Poem of the Week: Spring by Edna St. Vincent Millay

To what purpose, April, do you return again?

Beauty is not enough.

You can no longer quiet me with the redness

Of little leaves opening stickily.

I know what I know. Continue reading “Poem of the Week: Spring by Edna St. Vincent Millay”

National Poetry Month: Poem of the Week

Poetry

Welcome to April and this month is a great time to brush off those winter blues because is National Poetry Month, an event that increases awareness and participation of great poetry that is out there. I am a great lover of poetry and what great way to show my appreciation of the poetic form than by publishing a classic poem! So, every beginning of the week for the month of April, I’ll publish poems from popular poets. Let’s start the month off right with some great poetry!

Happy Reading!

Continue reading “National Poetry Month: Poem of the Week”

Poem of the Week: Ode to Pity by Jane Austen

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Ever musing I delight to tread
The Paths of honour and the Myrtle Grove
Whilst the pale Moon her beams doth shed
On disappointed Love.
While Philomel on airy hawthorn Bush
Sings sweet and Melancholy, And the thrush
Converses with the Dove. Continue reading “Poem of the Week: Ode to Pity by Jane Austen”

Poem of the Week: Dover Beach by Matthew Arnold

The sea is calm tonight.
The tide is full, the moon lies fair
Upon the straits; on the French coast the light
Gleams and is gone; the cliffs of England stand,
Glimmering and vast, out in the tranquil bay.
Come to the window, sweet is the night-air!
Only, from the long line of spray
Where the sea meets the moon-blanched land,
Listen! you hear the grating roar
Of pebbles which the waves draw back, and fling,
At their return, up the high strand,
Begin, and cease, and then again begin,
With tremulous cadence slow, and bring
The eternal note of sadness in.

Continue reading “Poem of the Week: Dover Beach by Matthew Arnold”

Poem of the Week: On Imagination by Phillis Wheatley

Thy various works, imperial queen, we see,
    How bright their forms! how deck’d with pomp by thee!
Thy wond’rous acts in beauteous order stand,
And all attest how potent is thine hand.

Continue reading “Poem of the Week: On Imagination by Phillis Wheatley”

Poem of the Week: To A Mouse by Robert Burns

 On Turning up in Her Nest with the Plough, November, 1785
Wee, sleeket, cowran, tim’rous beastie,
O, what a panic’s in thy breastie!
Thou need na start awa sae hasty,
          Wi’ bickerin brattle!
I wad be laith to rin an’ chase thee
          Wi’ murd’ring pattle!

Continue reading “Poem of the Week: To A Mouse by Robert Burns”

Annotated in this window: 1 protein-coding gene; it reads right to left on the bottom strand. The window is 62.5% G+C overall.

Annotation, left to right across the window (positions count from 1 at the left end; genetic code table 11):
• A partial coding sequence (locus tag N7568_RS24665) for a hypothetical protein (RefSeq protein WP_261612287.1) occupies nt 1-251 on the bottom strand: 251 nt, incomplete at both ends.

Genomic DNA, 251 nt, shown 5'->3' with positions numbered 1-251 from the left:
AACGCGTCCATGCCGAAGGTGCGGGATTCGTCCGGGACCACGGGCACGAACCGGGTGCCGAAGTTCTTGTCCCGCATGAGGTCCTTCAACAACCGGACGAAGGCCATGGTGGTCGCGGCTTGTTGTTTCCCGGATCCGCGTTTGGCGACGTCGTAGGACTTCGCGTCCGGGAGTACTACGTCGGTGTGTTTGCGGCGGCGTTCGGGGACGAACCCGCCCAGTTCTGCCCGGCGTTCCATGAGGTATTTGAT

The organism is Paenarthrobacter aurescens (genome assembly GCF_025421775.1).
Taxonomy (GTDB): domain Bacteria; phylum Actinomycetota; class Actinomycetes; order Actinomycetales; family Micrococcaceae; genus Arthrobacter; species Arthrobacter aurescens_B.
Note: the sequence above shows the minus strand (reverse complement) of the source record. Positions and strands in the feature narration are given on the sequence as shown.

Poem of the Week 2018

Poetry

Welcome to April! April doesn’t just bring showers for those May flowers, but this month is also the celebration of National Poetry Month, a month long even that increases the awareness and importance of poetry in our lives.

So in honor of this great month, I am restarting “Poem of the Week”. Every beginning of the week for the month of April, I’ll publish poems from popular poets. I did that last year and a lot of you (including myself) appear to enjoy it. So let us start the month off right with some great poetry!

Happy Reading Continue reading “Poem of the Week 2018”

Poem of the Week: Peace of It All

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And we end National Poetry Month with a poem I written recently. Hope you enjoy and thanks for reading the Poems of the Week!

Through the countryside
The rolling hills
The brisk wind
The dewy smell
English nature beckons a call

Books pile high
Cup of tea by my side
I lay down on the dark, green grass
Words dance on the page
Dance through the clear, blue sky
My peaceful reading calms the land

The wind picks up
The grass dances along the plains
Nature breathtaking
So I pick up my pen
My writing flows off the page

Poem of the Week: Sonnet 20 by William Shakespeare

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A Woman’s Face With Nature’s Own Hand Painted  

by William Shakespeare

A woman’s face with nature’s own hand painted
Hast thou, the master-mistress of my passion;
A woman’s gentle heart, but not acquainted
With shifting change as is false women’s fashion;
An eye more bright than theirs, less false in rolling,
Gilding the object whereupon it gazeth;
A man in hue, all hues in his controlling,
Which steals men’s eyes and women’s souls amazeth.
And for a woman wert thou first created,
Till nature as she wrought thee fell a-doting,
And by addition me of thee defeated
By adding one thing to my purpose nothing.
      But since she pricked thee out for women’s pleasure,
      Mine be thy love and thy love’s use their treasure.

Poem of the Week: The Lady’s Yes by Elizabeth Barrett Browning

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” Yes !” I answered you last night ;
” No !” this morning, Sir, I say !
Colours, seen by candle-light,
Will not look the same by day.
When the tabors played their best,
Lamps above, and laughs below —
Love me sounded like a jest,
Fit for Yes or fit for No !
Call me false, or call me free —
Vow, whatever light may shine,
No man on your face shall see
Any grief for change on mine.